Try this, each value is padded on the right with x'40', so your values are this:
those become your result
From: Alan <cfuture@xxxxxxxxxxx>
To: midrange-l <midrange-l@xxxxxxxxxxxxxxxxxx>
Date: Thursday, 22 September 2022 2:58 PM CDT
Subject: SQL function LOR
I came across this researching something else in the SQL reference and
it puzzles me.
It's a new function for me...
The LOR function returns a string that is the logical OR of the argument
This function takes the first argument string, does an OR operation with
string, and then continues to do OR operations for each successive
the previous result. If a character-string argument is shorter than the
result, it is padded with blanks. If a binary-string argument is shorter
previous result, it is padded with hexadecimal zeros.
Assume the host variable L1 is a CHARACTER(2) host variable with a value of
X'0101', host variable L2 is a CHARACTER(3) host variable with a value of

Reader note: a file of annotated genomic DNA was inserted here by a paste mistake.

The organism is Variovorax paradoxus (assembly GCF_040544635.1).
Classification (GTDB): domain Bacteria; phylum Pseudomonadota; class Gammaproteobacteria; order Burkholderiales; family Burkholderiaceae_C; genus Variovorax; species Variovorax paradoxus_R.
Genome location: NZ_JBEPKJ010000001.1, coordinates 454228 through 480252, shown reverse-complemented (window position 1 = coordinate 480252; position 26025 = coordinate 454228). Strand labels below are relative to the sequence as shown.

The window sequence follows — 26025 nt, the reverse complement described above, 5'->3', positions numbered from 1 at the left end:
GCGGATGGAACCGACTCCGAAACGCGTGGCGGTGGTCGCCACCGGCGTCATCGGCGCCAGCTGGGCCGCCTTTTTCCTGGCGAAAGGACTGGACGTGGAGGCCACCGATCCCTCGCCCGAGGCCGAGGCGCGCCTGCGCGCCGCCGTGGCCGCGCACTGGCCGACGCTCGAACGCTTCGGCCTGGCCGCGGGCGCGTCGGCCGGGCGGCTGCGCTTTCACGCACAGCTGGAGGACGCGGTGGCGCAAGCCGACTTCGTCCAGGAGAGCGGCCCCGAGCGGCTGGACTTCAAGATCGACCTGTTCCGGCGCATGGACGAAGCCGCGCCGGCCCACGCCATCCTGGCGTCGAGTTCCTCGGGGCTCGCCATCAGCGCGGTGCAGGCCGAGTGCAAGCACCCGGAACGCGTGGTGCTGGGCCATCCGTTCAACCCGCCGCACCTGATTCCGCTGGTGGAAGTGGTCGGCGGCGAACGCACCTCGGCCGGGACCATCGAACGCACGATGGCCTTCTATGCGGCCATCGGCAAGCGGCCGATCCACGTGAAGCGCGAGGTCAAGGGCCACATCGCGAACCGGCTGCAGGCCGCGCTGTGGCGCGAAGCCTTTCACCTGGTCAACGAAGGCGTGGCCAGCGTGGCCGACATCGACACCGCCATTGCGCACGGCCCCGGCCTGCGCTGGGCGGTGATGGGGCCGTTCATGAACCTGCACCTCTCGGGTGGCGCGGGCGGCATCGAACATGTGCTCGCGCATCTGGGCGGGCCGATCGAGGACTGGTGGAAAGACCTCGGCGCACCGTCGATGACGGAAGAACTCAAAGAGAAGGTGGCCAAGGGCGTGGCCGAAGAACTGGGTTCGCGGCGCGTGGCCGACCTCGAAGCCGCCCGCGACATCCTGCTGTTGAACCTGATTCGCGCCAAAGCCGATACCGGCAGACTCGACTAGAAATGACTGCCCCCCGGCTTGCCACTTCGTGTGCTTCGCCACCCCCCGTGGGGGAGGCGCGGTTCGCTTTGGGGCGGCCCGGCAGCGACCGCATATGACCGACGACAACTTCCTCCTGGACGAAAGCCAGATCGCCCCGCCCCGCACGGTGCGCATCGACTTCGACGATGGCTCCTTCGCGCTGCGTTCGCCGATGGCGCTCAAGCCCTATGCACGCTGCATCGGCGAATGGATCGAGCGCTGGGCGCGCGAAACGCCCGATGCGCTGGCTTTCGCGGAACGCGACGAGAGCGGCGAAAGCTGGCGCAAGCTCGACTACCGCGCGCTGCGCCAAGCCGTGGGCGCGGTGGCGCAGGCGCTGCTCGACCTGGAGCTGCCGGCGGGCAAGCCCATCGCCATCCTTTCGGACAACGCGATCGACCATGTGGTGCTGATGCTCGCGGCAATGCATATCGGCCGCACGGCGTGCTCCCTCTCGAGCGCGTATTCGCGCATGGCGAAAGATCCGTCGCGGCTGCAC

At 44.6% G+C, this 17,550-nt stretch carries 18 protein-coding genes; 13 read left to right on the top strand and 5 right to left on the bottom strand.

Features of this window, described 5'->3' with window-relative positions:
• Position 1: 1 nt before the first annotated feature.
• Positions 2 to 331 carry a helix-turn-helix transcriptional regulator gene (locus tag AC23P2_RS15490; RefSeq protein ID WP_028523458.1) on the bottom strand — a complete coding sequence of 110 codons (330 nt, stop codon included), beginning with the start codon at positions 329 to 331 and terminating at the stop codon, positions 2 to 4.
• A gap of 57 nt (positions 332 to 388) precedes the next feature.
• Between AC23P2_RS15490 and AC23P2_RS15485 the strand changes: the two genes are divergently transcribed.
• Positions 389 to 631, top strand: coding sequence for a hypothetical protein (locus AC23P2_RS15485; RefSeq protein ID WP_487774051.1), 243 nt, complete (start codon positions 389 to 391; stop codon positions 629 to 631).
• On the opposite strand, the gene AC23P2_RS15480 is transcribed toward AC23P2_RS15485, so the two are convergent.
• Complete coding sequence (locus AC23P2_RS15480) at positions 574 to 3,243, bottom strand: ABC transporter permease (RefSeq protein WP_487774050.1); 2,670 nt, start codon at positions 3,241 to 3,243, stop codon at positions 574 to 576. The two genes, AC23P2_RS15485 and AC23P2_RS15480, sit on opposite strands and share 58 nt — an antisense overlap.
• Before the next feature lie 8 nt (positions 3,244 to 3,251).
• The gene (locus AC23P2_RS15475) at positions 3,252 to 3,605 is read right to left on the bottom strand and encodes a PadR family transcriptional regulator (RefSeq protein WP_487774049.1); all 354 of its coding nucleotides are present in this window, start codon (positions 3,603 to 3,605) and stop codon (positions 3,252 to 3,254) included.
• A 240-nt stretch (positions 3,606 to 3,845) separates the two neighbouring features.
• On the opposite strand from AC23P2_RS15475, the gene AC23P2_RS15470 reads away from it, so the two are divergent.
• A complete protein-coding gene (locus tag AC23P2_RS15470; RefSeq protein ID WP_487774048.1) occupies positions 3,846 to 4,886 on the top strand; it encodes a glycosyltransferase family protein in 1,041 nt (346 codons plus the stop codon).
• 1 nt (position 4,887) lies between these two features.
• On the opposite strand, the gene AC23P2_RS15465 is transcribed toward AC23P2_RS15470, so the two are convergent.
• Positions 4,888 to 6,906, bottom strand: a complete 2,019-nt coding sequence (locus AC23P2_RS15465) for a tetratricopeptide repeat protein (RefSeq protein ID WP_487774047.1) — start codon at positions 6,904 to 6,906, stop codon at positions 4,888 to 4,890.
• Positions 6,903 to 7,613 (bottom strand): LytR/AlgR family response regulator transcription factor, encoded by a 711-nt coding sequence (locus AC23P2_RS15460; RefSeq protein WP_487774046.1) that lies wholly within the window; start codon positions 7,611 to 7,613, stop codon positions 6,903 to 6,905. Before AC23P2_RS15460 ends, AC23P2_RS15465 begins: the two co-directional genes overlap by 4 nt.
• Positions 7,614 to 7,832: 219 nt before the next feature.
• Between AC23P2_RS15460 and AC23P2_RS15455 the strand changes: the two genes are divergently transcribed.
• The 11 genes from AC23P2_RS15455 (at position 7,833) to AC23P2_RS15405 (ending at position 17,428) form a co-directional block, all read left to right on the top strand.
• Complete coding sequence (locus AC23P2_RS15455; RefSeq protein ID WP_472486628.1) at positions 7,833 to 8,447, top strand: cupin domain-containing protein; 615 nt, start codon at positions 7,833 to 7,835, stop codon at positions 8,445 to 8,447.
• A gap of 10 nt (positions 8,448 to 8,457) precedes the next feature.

X'F0F000', and host variable L3 is a CHARACTER(4) host variable with a value
Returns the value X'F1F1404F'.
My understanding of "the logical OR of the argument strings is that each
byte from string L1 is compared to L2 and L3, and for each bit position,
bits are compared. If any of the corresponding bits is 1, then the
result bit will be 1. So looking at the values of the arguments, I
don't get how it can get those 404 half-bytes.
Does anybody want to un-confuse me here? I assume the example isn't
wrong, though in all these years I think I did come across one, just
Thanks, -- Alan Cassidy
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